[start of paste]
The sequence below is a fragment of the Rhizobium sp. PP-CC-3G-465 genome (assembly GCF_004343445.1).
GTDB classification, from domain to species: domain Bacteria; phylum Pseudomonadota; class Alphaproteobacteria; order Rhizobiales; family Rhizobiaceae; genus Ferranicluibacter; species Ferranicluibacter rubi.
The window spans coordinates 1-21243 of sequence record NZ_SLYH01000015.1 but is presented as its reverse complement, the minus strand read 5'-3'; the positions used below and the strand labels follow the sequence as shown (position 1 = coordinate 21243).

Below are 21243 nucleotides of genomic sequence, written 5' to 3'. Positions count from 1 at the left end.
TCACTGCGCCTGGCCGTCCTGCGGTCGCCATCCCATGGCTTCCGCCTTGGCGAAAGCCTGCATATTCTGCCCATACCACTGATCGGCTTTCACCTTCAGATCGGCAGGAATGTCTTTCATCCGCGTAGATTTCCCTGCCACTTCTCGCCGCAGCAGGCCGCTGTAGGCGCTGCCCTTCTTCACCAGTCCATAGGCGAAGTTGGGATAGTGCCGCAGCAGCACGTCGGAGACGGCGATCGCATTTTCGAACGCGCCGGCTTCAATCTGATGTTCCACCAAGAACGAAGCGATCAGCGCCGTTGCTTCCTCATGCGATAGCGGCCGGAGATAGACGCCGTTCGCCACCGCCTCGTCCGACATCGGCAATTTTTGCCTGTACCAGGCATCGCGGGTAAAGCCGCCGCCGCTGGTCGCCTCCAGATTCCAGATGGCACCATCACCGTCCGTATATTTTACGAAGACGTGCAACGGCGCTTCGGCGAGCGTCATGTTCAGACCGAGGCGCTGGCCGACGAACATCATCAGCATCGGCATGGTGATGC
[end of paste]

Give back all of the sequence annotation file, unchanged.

The sequence below is a fragment of the Rhizobium sp. PP-CC-3G-465 genome (assembly GCF_004343445.1).
GTDB classification, from domain to species: domain Bacteria; phylum Pseudomonadota; class Alphaproteobacteria; order Rhizobiales; family Rhizobiaceae; genus Ferranicluibacter; species Ferranicluibacter rubi.
The window spans coordinates 1-21243 of sequence record NZ_SLYH01000015.1 but is presented as its reverse complement, the minus strand read 5'-3'; the positions used below and the strand labels follow the sequence as shown (position 1 = coordinate 21243).

Below are 21243 nucleotides of genomic sequence, written 5' to 3'. Positions count from 1 at the left end.
TCACTGCGCCTGGCCGTCCTGCGGTCGCCATCCCATGGCTTCCGCCTTGGCGAAAGCCTGCATATTCTGCCCATACCACTGATCGGCTTTCACCTTCAGATCGGCAGGAATGTCTTTCATCCGCGTAGATTTCCCTGCCACTTCTCGCCGCAGCAGGCCGCTGTAGGCGCTGCCCTTCTTCACCAGTCCATAGGCGAAGTTGGGATAGTGCCGCAGCAGCACGTCGGAGACGGCGATCGCATTTTCGAACGCGCCGGCTTCAATCTGATGTTCCACCAAGAACGAAGCGATCAGCGCCGTTGCTTCCTCATGCGATAGCGGCCGGAGATAGACGCCGTTCGCCACCGCCTCGTCCGACATCGGCAATTTTTGCCTGTACCAGGCATCGCGGGTAAAGCCGCCGCCGCTGGTCGCCTCCAGATTCCAGATGGCACCATCACCGTCCGTATATTTTACGAAGACGTGCAACGGCGCTTCGGCGAGCGTCATGTTCAGACCGAGGCGCTGGCCGACGAACATCATCAGCATCGGCATGGTGATGC